British Journal of Nutrition

Full Papers

Are dietary patterns stable throughout early and mid-childhood? A birth cohort study

Kate Northstonea1 c1 and Pauline M. Emmetta2

a1 Department of Social Medicine, University of Bristol, 24 Tyndall Avenue, Bristol BS8 1TQ, UK

a2 Department of Community Based Medicine, University of Bristol, Hampton House, Cotham Hill, Bristol BS6 6JS, UK


This study assesses the stability of dietary patterns obtained using principal components analysis (PCA) through early to mid-childhood. Dietary data were collected from children in the Avon Longitudinal Study of Pregnancy and Childhood (ALSPAC). Frequency of consumption of a range of food items was recorded by mothers using self-completion postal questionnaires when their children were 3, 4, 7 and 9 years of age. Dietary patterns were identified using PCA and component scores were calculated at each time-point. In total 6177 children had data available at all four time-points. Three patterns were consistently seen across time: the ‘processed’, ‘traditional’ and ‘health conscious’ patterns. At 3 years an additional ‘snack’ pattern was obtained and at 9 years the ‘health conscious’ pattern was slightly modified (meat products were negatively associated). High correlations were evident for all three scores between each pair of time-points. The widest limits of agreement were seen for all pairings between the 3 and 9 years data, whilst the narrowest were seen between the 4 and 7 years data. A reasonable level of agreement was seen with the categorised component scores from each time-point of data (κ ranging from 0·28 to 0·47). Virtually identical dietary patterns were obtained at the ages of 4 and 7; however, periods of change were apparent between the ages of 3 and 4 and the ages of 7 and 9. It is important to make regular dietary assessments during childhood in order to assess accurately the effects of diet on future health outcomes.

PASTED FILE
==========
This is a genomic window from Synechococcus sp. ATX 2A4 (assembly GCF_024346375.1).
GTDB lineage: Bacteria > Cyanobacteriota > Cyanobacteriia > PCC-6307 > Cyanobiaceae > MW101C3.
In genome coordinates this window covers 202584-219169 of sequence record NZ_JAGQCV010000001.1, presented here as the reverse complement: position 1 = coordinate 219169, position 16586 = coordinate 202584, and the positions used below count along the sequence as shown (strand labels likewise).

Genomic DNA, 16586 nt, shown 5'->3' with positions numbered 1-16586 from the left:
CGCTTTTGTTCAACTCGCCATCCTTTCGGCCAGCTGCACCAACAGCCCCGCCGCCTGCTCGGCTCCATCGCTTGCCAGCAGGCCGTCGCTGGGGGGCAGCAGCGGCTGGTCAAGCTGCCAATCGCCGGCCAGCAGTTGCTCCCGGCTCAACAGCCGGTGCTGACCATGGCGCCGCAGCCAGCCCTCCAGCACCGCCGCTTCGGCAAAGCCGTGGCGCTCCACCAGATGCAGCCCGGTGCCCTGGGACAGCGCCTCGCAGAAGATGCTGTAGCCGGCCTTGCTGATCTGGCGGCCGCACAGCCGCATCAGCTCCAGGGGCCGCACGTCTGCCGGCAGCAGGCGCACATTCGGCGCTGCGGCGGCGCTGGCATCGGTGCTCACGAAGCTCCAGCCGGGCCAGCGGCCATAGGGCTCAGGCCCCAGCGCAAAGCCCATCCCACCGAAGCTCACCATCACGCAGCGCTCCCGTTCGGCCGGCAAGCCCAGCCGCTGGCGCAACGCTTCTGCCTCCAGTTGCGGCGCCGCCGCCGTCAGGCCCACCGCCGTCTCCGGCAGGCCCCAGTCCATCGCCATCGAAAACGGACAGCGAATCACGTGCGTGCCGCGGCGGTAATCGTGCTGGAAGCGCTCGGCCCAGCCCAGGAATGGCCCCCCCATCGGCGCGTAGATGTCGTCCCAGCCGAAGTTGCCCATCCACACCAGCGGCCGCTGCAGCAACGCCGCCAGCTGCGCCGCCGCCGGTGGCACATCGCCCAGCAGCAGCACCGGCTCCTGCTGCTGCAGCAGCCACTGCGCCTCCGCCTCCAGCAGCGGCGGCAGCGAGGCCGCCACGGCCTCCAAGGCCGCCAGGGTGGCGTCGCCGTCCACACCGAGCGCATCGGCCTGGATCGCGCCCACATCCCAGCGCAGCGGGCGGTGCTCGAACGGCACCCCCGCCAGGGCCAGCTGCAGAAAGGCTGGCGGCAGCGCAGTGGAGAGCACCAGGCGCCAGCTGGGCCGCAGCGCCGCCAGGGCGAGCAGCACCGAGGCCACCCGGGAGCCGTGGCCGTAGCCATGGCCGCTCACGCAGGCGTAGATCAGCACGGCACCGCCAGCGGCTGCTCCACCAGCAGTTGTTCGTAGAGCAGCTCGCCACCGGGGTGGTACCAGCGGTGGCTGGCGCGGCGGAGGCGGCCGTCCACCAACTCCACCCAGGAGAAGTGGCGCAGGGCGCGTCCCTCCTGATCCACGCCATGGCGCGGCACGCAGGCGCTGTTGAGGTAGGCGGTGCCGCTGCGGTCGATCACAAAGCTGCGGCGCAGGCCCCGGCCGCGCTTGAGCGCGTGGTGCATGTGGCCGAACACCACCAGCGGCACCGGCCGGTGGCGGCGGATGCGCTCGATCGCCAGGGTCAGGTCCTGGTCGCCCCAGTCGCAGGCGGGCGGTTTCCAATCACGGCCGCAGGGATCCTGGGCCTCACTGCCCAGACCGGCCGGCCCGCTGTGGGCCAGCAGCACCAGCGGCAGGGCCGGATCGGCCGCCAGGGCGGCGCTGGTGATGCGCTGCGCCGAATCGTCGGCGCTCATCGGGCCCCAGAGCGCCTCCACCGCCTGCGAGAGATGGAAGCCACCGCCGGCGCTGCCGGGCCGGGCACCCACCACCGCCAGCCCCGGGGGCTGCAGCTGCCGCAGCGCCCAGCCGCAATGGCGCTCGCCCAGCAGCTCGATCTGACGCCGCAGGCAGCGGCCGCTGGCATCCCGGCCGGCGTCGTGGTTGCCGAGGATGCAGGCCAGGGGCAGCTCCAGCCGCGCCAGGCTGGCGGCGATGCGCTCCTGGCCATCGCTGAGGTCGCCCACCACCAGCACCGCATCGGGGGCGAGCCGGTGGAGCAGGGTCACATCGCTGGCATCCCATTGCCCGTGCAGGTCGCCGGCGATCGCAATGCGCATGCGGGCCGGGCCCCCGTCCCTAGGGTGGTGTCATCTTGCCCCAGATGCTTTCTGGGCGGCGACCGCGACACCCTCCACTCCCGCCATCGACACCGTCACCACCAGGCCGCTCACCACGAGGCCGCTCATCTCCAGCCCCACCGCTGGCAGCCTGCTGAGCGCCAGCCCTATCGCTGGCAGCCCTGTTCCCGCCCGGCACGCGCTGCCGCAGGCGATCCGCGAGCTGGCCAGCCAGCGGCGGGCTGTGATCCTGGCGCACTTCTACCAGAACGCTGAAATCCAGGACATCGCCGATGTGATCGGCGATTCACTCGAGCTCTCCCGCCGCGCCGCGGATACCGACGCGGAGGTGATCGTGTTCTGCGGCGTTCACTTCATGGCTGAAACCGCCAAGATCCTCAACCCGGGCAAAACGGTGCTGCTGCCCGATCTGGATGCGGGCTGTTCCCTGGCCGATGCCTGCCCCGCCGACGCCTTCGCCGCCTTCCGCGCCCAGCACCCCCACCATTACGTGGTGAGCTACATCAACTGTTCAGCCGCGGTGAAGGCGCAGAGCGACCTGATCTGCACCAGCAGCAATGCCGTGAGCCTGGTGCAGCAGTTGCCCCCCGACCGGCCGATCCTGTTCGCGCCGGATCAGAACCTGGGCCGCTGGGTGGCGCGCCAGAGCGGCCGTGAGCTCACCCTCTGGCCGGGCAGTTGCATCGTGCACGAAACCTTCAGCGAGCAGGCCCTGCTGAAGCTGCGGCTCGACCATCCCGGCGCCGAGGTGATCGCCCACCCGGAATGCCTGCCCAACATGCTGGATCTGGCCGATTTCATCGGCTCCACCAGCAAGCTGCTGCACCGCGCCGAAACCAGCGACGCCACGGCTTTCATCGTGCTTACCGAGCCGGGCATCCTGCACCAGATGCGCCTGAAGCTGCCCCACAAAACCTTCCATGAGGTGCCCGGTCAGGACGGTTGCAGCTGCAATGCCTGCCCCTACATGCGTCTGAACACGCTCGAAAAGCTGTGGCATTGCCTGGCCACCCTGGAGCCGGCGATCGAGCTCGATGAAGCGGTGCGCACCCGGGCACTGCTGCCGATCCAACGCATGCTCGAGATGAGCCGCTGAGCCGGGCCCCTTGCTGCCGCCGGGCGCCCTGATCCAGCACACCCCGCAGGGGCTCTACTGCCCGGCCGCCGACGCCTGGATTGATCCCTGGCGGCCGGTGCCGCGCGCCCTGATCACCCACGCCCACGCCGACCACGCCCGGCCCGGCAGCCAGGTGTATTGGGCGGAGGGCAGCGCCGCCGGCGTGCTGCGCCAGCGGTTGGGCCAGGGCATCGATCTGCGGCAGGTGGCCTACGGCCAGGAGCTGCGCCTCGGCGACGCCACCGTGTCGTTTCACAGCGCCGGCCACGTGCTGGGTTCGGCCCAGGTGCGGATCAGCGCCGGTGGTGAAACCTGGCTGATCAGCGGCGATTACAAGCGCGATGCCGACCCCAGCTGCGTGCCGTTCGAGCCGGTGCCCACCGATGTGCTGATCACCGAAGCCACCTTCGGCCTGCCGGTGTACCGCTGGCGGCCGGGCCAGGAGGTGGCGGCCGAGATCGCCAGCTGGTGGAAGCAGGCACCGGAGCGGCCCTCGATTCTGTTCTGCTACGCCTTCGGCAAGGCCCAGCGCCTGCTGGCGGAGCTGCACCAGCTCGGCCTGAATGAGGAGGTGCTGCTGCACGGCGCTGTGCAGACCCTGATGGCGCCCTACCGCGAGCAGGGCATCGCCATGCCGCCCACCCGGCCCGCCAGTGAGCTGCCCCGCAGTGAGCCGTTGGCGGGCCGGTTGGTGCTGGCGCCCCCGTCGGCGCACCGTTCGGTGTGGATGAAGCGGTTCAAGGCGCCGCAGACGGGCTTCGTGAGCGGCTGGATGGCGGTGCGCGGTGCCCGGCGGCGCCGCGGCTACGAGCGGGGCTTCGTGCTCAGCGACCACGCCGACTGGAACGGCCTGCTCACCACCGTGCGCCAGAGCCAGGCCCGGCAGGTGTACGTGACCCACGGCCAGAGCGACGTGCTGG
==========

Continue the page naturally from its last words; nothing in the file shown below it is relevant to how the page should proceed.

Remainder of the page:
(Received November 05 2007)

(Revised February 25 2008)

(Accepted February 25 2008)

(Online publication April 01 2008)


Abbreviations: ALSPAC, Avon Longitudinal Study of Pregnancy and Childhood; PCA, principal components analysis